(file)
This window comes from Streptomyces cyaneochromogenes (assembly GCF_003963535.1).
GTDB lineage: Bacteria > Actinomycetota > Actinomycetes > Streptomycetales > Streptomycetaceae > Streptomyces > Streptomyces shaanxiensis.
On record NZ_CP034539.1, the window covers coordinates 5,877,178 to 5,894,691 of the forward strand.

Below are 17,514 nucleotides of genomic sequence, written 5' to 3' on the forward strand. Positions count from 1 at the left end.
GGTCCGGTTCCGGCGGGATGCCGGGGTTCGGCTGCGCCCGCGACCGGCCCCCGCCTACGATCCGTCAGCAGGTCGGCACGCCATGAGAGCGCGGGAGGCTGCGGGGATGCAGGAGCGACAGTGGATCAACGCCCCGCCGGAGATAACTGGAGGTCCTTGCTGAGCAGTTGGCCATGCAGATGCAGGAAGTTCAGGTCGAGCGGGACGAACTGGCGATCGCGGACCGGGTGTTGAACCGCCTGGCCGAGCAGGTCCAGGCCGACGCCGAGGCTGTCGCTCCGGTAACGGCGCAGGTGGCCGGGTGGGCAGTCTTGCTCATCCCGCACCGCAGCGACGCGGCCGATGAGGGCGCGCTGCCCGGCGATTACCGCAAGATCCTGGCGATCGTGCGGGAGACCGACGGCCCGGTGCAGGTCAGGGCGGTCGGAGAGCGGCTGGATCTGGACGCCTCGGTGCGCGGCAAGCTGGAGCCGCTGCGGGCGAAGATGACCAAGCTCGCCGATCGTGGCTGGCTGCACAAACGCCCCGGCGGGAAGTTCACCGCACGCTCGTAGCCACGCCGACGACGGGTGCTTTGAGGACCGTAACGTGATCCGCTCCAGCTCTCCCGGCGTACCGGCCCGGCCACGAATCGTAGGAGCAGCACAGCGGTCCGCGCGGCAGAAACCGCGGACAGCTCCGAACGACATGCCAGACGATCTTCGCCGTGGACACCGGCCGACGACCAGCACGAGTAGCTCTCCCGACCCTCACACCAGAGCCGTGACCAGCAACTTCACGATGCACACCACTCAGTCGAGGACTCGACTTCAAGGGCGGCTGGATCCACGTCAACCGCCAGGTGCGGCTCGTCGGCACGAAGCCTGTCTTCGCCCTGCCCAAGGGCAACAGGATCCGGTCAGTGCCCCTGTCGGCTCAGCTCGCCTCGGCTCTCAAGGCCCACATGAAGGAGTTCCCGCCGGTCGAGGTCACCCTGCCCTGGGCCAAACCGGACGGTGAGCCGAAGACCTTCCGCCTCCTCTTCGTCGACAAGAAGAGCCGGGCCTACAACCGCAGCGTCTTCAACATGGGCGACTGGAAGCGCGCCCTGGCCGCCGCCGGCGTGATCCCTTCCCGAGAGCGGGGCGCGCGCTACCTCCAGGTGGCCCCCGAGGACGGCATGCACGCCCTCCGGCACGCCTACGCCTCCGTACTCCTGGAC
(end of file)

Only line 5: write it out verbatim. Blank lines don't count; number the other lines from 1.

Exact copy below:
GGTCCGGTTCCGGCGGGATGCCGGGGTTCGGCTGCGCCCGCGACCGGCCCCCGCCTACGATCCGTCAGCAGGTCGGCACGCCATGAGAGCGCGGGAGGCTGCGGGGATGCAGGAGCGACAGTGGATCAACGCCCCGCCGGAGATAACTGGAGGTCCTTGCTGAGCAGTTGGCCATGCAGATGCAGGAAGTTCAGGTCGAGCGGGACGAACTGGCGATCGCGGACCGGGTGTTGAACCGCCTGGCCGAGCAGGTCCAGGCCGACGCCGAGGCTGTCGCTCCGGTAACGGCGCAGGTGGCCGGGTGGGCAGTCTTGCTCATCCCGCACCGCAGCGACGCGGCCGATGAGGGCGCGCTGCCCGGCGATTACCGCAAGATCCTGGCGATCGTGCGGGAGACCGACGGCCCGGTGCAGGTCAGGGCGGTCGGAGAGCGGCTGGATCTGGACGCCTCGGTGCGCGGCAAGCTGGAGCCGCTGCGGGCGAAGATGACCAAGCTCGCCGATCGTGGCTGGCTGCACAAACGCCCCGGCGGGAAGTTCACCGCACGCTCGTAGCCACGCCGACGACGGGTGCTTTGAGGACCGTAACGTGATCCGCTCCAGCTCTCCCGGCGTACCGGCCCGGCCACGAATCGTAGGAGCAGCACAGCGGTCCGCGCGGCAGAAACCGCGGACAGCTCCGAACGACATGCCAGACGATCTTCGCCGTGGACACCGGCCGACGACCAGCACGAGTAGCTCTCCCGACCCTCACACCAGAGCCGTGACCAGCAACTTCACGATGCACACCACTCAGTCGAGGACTCGACTTCAAGGGCGGCTGGATCCACGTCAACCGCCAGGTGCGGCTCGTCGGCACGAAGCCTGTCTTCGCCCTGCCCAAGGGCAACAGGATCCGGTCAGTGCCCCTGTCGGCTCAGCTCGCCTCGGCTCTCAAGGCCCACATGAAGGAGTTCCCGCCGGTCGAGGTCACCCTGCCCTGGGCCAAACCGGACGGTGAGCCGAAGACCTTCCGCCTCCTCTTCGTCGACAAGAAGAGCCGGGCCTACAACCGCAGCGTCTTCAACATGGGCGACTGGAAGCGCGCCCTGGCCGCCGCCGGCGTGATCCCTTCCCGAGAGCGGGGCGCGCGCTACCTCCAGGTGGCCCCCGAGGACGGCATGCACGCCCTCCGGCACGCCTACGCCTCCGTACTCCTGGAC